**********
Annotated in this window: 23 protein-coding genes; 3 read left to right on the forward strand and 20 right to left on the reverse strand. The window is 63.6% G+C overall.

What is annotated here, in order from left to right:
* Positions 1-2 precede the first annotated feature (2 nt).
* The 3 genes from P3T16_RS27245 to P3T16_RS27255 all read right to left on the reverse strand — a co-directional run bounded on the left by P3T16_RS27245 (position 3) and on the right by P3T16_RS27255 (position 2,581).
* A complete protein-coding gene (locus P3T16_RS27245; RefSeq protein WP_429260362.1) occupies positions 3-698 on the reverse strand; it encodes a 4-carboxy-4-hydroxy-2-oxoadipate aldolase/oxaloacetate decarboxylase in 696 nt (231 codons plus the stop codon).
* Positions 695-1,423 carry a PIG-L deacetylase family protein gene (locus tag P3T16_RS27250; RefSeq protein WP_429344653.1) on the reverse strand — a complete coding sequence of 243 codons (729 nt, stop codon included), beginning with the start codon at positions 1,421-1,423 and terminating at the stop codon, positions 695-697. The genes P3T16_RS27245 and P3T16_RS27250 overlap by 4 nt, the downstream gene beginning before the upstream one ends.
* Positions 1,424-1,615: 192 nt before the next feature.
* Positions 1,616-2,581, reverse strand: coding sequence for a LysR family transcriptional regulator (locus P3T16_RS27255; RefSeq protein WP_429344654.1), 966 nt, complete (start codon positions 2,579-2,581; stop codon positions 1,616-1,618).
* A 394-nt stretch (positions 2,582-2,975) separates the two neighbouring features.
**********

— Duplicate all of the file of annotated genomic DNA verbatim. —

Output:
Annotated in this window: 23 protein-coding genes; 3 read left to right on the forward strand and 20 right to left on the reverse strand. The window is 63.6% G+C overall.

What is annotated here, in order from left to right:
* Positions 1-2 precede the first annotated feature (2 nt).
* The 3 genes from P3T16_RS27245 to P3T16_RS27255 all read right to left on the reverse strand — a co-directional run bounded on the left by P3T16_RS27245 (position 3) and on the right by P3T16_RS27255 (position 2,581).
* A complete protein-coding gene (locus P3T16_RS27245; RefSeq protein WP_429260362.1) occupies positions 3-698 on the reverse strand; it encodes a 4-carboxy-4-hydroxy-2-oxoadipate aldolase/oxaloacetate decarboxylase in 696 nt (231 codons plus the stop codon).
* Positions 695-1,423 carry a PIG-L deacetylase family protein gene (locus tag P3T16_RS27250; RefSeq protein WP_429344653.1) on the reverse strand — a complete coding sequence of 243 codons (729 nt, stop codon included), beginning with the start codon at positions 1,421-1,423 and terminating at the stop codon, positions 695-697. The genes P3T16_RS27245 and P3T16_RS27250 overlap by 4 nt, the downstream gene beginning before the upstream one ends.
* Positions 1,424-1,615: 192 nt before the next feature.
* Positions 1,616-2,581, reverse strand: coding sequence for a LysR family transcriptional regulator (locus P3T16_RS27255; RefSeq protein WP_429344654.1), 966 nt, complete (start codon positions 2,579-2,581; stop codon positions 1,616-1,618).
* A 394-nt stretch (positions 2,582-2,975) separates the two neighbouring features.